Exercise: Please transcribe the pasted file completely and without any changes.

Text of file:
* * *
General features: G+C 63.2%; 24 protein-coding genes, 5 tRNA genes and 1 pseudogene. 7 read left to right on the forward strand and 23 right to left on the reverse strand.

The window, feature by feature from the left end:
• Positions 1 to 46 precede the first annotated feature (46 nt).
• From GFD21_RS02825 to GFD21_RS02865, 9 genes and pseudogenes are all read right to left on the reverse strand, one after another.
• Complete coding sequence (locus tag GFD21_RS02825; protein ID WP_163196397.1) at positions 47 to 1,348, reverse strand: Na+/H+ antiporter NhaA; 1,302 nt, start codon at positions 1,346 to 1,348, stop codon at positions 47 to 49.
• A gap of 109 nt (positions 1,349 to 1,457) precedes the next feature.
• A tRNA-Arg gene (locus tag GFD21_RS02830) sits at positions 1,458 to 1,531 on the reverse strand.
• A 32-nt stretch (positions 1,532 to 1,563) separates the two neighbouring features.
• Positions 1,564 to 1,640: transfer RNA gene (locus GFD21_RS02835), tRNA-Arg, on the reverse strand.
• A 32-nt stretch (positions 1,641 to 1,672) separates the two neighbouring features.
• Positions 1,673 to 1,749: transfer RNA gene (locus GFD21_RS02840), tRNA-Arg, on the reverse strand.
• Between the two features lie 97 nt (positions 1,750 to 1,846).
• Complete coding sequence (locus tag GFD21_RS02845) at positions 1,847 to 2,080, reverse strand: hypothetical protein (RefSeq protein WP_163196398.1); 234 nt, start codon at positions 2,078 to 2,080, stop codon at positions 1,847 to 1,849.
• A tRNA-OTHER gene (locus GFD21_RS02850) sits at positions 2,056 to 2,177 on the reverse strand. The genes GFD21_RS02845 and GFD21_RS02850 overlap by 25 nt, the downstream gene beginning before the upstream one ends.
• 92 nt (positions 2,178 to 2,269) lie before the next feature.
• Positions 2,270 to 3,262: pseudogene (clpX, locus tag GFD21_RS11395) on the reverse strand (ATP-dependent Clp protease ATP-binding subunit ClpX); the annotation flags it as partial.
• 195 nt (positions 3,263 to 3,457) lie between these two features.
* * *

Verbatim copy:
General features: G+C 63.2%; 24 protein-coding genes, 5 tRNA genes and 1 pseudogene. 7 read left to right on the forward strand and 23 right to left on the reverse strand.

The window, feature by feature from the left end:
• Positions 1 to 46 precede the first annotated feature (46 nt).
• From GFD21_RS02825 to GFD21_RS02865, 9 genes and pseudogenes are all read right to left on the reverse strand, one after another.
• Complete coding sequence (locus tag GFD21_RS02825; protein ID WP_163196397.1) at positions 47 to 1,348, reverse strand: Na+/H+ antiporter NhaA; 1,302 nt, start codon at positions 1,346 to 1,348, stop codon at positions 47 to 49.
• A gap of 109 nt (positions 1,349 to 1,457) precedes the next feature.
• A tRNA-Arg gene (locus tag GFD21_RS02830) sits at positions 1,458 to 1,531 on the reverse strand.
• A 32-nt stretch (positions 1,532 to 1,563) separates the two neighbouring features.
• Positions 1,564 to 1,640: transfer RNA gene (locus GFD21_RS02835), tRNA-Arg, on the reverse strand.
• A 32-nt stretch (positions 1,641 to 1,672) separates the two neighbouring features.
• Positions 1,673 to 1,749: transfer RNA gene (locus GFD21_RS02840), tRNA-Arg, on the reverse strand.
• Between the two features lie 97 nt (positions 1,750 to 1,846).
• Complete coding sequence (locus tag GFD21_RS02845) at positions 1,847 to 2,080, reverse strand: hypothetical protein (RefSeq protein WP_163196398.1); 234 nt, start codon at positions 2,078 to 2,080, stop codon at positions 1,847 to 1,849.
• A tRNA-OTHER gene (locus GFD21_RS02850) sits at positions 2,056 to 2,177 on the reverse strand. The genes GFD21_RS02845 and GFD21_RS02850 overlap by 25 nt, the downstream gene beginning before the upstream one ends.
• 92 nt (positions 2,178 to 2,269) lie before the next feature.
• Positions 2,270 to 3,262: pseudogene (clpX, locus tag GFD21_RS11395) on the reverse strand (ATP-dependent Clp protease ATP-binding subunit ClpX); the annotation flags it as partial.
• 195 nt (positions 3,263 to 3,457) lie between these two features.